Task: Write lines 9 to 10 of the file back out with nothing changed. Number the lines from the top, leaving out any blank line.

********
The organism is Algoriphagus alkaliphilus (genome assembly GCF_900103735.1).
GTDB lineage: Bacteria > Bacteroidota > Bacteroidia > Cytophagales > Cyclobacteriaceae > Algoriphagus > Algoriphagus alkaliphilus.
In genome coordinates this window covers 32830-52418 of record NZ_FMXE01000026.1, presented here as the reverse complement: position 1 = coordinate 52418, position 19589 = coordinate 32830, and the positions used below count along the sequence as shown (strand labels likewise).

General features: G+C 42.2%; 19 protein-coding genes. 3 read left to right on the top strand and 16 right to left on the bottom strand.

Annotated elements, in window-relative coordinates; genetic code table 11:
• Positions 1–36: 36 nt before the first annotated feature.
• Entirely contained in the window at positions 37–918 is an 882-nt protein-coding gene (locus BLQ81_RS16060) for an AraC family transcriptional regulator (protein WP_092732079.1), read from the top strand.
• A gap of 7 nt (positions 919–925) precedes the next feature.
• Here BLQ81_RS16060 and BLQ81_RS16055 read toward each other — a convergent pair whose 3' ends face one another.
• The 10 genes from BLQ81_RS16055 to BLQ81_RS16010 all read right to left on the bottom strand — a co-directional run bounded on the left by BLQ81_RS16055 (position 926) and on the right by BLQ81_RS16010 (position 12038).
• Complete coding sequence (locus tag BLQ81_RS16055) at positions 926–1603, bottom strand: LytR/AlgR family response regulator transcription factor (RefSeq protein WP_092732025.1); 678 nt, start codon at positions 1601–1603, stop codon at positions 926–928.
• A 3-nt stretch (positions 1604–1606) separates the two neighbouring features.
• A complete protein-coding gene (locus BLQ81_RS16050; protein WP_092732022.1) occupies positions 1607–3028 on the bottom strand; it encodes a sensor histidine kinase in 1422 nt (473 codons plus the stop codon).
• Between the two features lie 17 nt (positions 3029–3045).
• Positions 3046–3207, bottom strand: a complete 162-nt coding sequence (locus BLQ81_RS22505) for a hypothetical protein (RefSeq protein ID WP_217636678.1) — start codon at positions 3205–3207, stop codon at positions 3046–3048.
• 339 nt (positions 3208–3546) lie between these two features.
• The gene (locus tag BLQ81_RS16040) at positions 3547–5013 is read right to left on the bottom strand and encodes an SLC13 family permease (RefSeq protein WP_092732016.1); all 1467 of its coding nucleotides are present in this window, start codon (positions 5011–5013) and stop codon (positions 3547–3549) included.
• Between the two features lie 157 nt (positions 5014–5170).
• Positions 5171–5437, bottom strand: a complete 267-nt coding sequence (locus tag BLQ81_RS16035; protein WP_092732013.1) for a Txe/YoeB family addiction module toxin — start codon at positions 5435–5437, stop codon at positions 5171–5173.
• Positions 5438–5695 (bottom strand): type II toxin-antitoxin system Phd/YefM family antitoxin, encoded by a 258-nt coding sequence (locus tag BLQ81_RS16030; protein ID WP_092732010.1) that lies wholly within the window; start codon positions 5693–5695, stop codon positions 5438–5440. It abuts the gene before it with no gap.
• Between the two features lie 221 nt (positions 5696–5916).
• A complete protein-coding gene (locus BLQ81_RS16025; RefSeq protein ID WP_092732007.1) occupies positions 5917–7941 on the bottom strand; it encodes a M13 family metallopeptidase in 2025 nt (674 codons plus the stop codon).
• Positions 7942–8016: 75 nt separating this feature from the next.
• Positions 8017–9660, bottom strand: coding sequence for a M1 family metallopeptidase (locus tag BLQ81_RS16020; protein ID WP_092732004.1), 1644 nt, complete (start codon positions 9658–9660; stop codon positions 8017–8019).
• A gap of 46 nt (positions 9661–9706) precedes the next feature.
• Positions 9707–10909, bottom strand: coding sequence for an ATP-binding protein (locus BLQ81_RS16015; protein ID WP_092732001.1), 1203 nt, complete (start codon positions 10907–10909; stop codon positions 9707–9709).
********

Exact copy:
• Here BLQ81_RS16060 and BLQ81_RS16055 read toward each other — a convergent pair whose 3' ends face one another.
• The 10 genes from BLQ81_RS16055 to BLQ81_RS16010 all read right to left on the bottom strand — a co-directional run bounded on the left by BLQ81_RS16055 (position 926) and on the right by BLQ81_RS16010 (position 12038).